I think we're all here to be virtual colleagues, of a sort. And let me just toss all political correctness aside and tell you, as your friend who seriously wants to help, the Britney/Brad/Bin Laden idea is HORRIBLE, in my opinion, for a feature film. I'm sorry, there's just no other way to say it! It could maybe work as a Saturday Night Live skit or something similar, but let's keep it real, ok? It's just simply not even approachable even as Hollywood fare goes. Again, maybe as a sort of goofy, short film, a parody, even animated, it could work. And I think the original poster knows this. (Maybe not.) That's why I posted before that I believed it was a joke fired of the cuff. It really sounded like one.

I'm not trying to be a jerk here, but if the original poster (and anyone else) truly believes that this idea is a sure-fire winner that would get greenlit if only you could get in the door to pitch it, then I am doing you a favor by bursting your bubble. If you ever do get in the door, you'd better have something tremendously better than that. I'm not saying to give up! Lord knows I've had plenty if really lame ideas for movies (still do, actually) but I've luckily had people I know (and some I didn't) tell me so, and this has caused me to work harder towards coming up with something better.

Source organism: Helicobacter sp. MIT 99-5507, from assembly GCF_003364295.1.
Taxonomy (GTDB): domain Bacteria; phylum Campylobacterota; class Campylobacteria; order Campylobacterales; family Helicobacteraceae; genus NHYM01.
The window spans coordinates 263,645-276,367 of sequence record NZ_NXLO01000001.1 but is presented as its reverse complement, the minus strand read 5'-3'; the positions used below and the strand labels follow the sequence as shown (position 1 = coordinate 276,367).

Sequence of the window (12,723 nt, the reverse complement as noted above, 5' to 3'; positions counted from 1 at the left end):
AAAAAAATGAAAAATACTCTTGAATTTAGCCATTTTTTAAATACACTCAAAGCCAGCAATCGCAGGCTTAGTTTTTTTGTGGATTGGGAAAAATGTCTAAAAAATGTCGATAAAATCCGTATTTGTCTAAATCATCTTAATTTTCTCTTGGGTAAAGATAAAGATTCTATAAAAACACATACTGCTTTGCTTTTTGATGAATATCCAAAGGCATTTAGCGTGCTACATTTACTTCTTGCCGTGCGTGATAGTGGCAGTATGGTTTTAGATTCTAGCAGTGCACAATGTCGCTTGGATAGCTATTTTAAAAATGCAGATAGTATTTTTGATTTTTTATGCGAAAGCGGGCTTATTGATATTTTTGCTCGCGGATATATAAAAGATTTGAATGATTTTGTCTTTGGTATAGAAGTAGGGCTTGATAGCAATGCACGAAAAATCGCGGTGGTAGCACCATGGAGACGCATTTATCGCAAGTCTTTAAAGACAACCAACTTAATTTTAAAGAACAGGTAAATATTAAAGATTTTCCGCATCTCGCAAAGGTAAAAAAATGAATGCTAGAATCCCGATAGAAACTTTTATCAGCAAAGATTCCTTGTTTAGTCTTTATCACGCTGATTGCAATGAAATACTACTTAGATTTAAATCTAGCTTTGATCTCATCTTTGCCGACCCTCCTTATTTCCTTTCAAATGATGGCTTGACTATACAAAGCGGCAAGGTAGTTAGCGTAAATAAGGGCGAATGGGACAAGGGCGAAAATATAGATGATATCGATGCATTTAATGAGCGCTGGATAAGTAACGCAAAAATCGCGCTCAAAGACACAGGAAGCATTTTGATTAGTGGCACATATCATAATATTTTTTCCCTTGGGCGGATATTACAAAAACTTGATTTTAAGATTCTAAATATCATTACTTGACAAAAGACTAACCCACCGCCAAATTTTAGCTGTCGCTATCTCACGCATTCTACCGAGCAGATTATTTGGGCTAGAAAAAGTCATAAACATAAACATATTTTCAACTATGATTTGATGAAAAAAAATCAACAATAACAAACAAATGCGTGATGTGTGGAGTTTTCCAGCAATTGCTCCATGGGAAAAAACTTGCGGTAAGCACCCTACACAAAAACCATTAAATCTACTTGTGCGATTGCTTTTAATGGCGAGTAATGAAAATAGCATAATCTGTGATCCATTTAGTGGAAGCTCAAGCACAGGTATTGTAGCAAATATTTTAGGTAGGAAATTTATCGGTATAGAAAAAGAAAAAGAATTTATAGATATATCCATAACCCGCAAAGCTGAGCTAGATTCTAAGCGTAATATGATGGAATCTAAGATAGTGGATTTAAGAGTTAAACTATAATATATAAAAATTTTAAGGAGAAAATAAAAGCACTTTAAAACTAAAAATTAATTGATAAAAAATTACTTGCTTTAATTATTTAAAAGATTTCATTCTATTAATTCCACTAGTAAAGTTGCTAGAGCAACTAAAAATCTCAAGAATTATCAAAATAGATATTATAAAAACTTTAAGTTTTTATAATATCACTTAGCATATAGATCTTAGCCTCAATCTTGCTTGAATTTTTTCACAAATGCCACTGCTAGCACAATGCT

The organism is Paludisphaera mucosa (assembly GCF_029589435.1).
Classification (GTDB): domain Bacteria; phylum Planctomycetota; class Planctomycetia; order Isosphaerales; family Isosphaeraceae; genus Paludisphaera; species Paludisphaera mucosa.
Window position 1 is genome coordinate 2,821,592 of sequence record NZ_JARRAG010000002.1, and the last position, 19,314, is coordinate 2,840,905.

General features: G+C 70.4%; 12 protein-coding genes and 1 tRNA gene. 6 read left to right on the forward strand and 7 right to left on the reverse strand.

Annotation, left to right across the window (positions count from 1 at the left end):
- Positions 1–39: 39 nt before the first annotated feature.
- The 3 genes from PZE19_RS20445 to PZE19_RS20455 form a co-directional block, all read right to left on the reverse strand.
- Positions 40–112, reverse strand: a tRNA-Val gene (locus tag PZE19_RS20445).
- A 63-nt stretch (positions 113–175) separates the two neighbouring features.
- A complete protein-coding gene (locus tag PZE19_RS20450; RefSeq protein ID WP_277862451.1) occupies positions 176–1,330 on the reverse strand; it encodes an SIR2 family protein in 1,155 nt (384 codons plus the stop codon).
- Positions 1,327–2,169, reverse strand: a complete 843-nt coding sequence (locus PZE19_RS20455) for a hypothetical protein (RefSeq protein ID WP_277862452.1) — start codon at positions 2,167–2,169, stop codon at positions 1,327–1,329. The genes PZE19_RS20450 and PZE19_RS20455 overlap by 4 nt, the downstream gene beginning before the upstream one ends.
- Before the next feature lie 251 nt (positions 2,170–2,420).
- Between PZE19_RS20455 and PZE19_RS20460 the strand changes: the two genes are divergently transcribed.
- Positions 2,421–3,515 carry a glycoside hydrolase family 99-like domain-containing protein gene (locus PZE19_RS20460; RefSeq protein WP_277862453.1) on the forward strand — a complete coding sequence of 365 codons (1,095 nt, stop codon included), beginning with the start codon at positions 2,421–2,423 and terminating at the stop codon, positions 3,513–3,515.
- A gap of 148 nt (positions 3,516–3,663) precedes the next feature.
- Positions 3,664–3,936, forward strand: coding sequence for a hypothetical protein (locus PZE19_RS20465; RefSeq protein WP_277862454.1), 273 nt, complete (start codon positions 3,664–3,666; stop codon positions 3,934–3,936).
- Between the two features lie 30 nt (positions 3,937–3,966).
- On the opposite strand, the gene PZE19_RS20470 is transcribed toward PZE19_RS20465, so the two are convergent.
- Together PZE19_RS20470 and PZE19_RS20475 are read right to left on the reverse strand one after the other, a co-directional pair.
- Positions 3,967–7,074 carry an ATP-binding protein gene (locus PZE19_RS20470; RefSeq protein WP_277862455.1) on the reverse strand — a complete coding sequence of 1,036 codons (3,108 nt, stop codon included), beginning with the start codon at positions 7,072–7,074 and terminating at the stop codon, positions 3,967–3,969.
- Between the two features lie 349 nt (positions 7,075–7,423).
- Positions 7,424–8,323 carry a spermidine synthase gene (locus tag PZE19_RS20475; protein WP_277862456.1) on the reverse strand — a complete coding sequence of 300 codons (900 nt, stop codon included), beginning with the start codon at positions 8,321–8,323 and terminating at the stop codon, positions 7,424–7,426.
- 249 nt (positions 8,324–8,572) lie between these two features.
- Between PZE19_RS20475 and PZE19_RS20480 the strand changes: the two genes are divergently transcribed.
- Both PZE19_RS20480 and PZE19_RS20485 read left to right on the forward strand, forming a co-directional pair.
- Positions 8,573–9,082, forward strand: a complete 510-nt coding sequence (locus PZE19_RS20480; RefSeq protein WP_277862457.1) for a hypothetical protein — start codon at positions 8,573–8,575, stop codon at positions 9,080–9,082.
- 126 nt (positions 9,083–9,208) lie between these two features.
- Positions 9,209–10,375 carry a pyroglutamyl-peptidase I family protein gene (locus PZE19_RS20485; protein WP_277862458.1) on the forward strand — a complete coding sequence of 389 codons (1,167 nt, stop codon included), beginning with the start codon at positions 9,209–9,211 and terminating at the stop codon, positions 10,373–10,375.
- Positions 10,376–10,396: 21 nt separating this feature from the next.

P.S. If anyone ever does come up with something truly good, I wouldn't post in on the forum. 'twould get stolen immediately.
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Old September 30th, 2002, 12:36 PM   #21
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The best way to protect your movie idea is to hurry up and make it. I've often thought about this even for big studios who want to grab a neat concept before anyone else. Why not assign a handful of people and shoot a quickie DV 'sketch' of the entire movie and then screen it to enough 'witnesses'. Not only will this put the ideas down as done, it will also let the studio decide whether the 'real' movie is worth doing.
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Old September 30th, 2002, 06:09 PM   #22
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For the record, per the director, DV was not used in BWP. film and hi8 was used. no dv at all. nope nada. He's heading up the film program a University of Central Florida now. He keeps telling everyone he didn't use DV, but people continure to say he did. Oh well.